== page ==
For all the noise made by a group of Houston Methodist nurses and other workers who opposed the hospital's coronavirus vaccine mandate — including the dozens who protested outside the hospital’s Baytown branch Monday night and the 117 employees who have sued Houston Methodist for requiring COVID-19 vaccinations — the vast majority ended up complying ahead of Monday's deadline to get vaccinated.
“We had only 178 full-time or part-time employees who did not get fully vaccinated or were not granted an exemption or deferral,” Houston Methodist president and CEO Dr. Marc Boom wrote in an email to his employees Tuesday. “Of these employees, 27 have received one dose of vaccine, so I am hopeful they will get their second doses soon.”
Houston Methodist made headlines earlier this year for being the first major hospital system to require its workforce to get inoculated against the deadly coronavirus.
In his message to all Houston Methodist employees, Boom thanked the vast majority of his workforce for meeting the hospital’s June 7 deadline to take any of the available coronavirus vaccines.
“Congratulations to all!” Boom wrote, announcing that “we are nearly 100 percent compliant with our COVID-19 vaccine mandate with 24,947 of us being fully vaccinated.”
Houston Methodist granted medical or religious exemptions to 285 employees, while 332 other workers “were granted deferrals for pregnancy and other reasons,” Boom said.
Per the hospital’s vaccine mandate, “The small percentage of employees who did not comply with the policy are now suspended without pay for the next 14 days,” Boom wrote. If those workers still haven’t been fully-vaccinated by the end of that two-week period, they’ll be terminated.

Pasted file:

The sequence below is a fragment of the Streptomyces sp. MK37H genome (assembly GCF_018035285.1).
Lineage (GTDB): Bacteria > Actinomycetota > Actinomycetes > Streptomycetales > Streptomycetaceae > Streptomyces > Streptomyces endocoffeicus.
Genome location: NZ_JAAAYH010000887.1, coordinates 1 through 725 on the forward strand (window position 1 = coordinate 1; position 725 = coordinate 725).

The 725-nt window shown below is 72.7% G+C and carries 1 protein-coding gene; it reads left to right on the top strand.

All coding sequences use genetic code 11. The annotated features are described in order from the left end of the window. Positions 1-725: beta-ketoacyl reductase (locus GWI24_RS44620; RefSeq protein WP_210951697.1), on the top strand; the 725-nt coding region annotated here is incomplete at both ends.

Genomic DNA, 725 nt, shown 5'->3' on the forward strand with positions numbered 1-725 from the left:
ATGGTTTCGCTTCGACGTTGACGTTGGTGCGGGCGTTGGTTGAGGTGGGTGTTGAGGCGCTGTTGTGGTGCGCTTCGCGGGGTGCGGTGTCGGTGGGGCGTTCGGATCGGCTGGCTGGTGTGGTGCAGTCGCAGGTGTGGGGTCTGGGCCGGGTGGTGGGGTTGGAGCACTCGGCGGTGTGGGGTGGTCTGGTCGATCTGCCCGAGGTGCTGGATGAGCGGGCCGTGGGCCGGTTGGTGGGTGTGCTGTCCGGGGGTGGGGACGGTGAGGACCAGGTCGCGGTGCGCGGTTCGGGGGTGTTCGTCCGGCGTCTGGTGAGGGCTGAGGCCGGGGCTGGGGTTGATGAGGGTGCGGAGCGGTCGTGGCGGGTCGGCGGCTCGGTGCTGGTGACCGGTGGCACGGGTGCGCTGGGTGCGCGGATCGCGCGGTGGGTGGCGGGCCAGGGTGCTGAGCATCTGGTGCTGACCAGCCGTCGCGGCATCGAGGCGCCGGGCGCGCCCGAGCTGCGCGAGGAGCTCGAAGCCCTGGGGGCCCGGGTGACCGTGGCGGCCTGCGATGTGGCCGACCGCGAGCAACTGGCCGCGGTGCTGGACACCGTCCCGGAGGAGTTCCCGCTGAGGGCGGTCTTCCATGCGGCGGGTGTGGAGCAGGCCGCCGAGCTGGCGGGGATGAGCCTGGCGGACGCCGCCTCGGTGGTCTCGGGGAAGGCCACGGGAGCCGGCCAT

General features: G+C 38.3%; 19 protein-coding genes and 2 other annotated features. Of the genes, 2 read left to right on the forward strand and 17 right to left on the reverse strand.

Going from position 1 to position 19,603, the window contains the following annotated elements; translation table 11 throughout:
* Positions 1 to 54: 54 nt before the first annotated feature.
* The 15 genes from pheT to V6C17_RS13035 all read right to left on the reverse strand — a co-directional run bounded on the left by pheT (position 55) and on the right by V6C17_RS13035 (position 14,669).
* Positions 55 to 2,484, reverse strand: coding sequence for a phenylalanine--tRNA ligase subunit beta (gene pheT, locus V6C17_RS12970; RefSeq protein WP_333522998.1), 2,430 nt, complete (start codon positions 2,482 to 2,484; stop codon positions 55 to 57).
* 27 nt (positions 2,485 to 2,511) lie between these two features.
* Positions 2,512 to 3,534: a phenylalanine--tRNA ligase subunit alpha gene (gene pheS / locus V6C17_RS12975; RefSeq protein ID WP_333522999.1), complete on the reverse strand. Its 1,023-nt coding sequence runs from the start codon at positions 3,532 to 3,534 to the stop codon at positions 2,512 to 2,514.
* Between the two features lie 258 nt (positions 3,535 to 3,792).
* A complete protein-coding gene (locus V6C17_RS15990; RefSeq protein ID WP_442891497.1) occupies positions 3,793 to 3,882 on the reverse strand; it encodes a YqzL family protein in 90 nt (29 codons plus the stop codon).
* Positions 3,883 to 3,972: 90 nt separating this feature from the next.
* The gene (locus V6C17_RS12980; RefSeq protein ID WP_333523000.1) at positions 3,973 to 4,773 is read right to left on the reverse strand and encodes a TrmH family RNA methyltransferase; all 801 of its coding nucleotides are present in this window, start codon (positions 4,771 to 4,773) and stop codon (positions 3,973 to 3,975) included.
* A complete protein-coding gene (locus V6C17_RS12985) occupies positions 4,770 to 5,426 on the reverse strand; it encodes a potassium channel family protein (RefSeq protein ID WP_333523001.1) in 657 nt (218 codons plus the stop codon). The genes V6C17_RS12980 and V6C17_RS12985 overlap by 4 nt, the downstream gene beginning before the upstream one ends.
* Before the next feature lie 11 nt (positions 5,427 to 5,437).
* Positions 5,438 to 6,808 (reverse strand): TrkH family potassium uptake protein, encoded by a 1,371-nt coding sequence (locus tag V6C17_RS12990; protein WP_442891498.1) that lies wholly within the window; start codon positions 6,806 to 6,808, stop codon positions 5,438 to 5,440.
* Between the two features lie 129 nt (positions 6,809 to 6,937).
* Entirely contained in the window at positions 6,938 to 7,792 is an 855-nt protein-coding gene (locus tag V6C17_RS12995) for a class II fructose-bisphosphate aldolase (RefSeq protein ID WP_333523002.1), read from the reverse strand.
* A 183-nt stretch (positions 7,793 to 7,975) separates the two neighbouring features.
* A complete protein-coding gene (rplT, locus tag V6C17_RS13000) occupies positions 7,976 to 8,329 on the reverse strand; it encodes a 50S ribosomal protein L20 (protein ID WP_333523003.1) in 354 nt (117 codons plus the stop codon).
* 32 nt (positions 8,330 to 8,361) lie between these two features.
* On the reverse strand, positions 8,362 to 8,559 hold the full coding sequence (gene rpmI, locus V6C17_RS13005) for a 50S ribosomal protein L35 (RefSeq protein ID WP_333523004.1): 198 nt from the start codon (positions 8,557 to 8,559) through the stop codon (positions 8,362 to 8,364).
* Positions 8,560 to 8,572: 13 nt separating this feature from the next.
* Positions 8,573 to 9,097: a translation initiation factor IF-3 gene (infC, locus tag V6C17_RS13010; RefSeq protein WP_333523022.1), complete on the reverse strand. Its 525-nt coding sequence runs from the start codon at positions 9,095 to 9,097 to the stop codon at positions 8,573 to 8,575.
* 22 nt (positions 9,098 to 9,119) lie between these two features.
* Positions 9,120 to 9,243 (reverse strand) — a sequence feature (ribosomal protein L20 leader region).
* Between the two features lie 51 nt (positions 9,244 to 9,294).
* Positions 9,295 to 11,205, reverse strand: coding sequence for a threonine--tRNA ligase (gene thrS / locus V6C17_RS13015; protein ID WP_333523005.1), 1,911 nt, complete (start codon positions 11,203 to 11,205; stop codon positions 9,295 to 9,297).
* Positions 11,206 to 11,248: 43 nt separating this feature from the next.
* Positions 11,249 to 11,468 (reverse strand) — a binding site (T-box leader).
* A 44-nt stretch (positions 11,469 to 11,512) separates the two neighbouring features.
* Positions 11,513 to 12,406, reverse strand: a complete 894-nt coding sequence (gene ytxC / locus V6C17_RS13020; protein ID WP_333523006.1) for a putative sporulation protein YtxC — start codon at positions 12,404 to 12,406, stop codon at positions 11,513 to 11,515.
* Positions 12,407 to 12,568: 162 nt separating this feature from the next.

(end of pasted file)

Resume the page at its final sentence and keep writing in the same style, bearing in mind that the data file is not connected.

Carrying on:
“I wish the number could be zero,” Boom wrote, “but unfortunately, a small number of individuals have decided not to put their patients first.” Still, Boom said he understood that some of his employees “are sad about losing a colleague who’s decided not to get vaccinated.”
“We only wish them well and thank them for their past service to our community,” Boom said of the now-suspended hospital employees, “and we must respect the decision they made.”
Boom thanked employees who chose to get vaccinated and acknowledged “that for some, this was a very difficult decision.” He countered the unfounded claims of vaccine skeptics by explaining that “The mRNA technology behind the Pfizer and Moderna vaccines isn’t new or experimental. It’s been around for many years. With more than 300 million doses distributed in the United States alone, the vaccines have proven to be extremely safe.”
“Since I announced this mandate in April, Houston Methodist has been challenged by the media, some outspoken employees and even sued,” Boom wrote. “As the first hospital system to mandate COVID-19 vaccines we were prepared for this.”
“The criticism is sometimes the price we pay for leading medicine,” he said.
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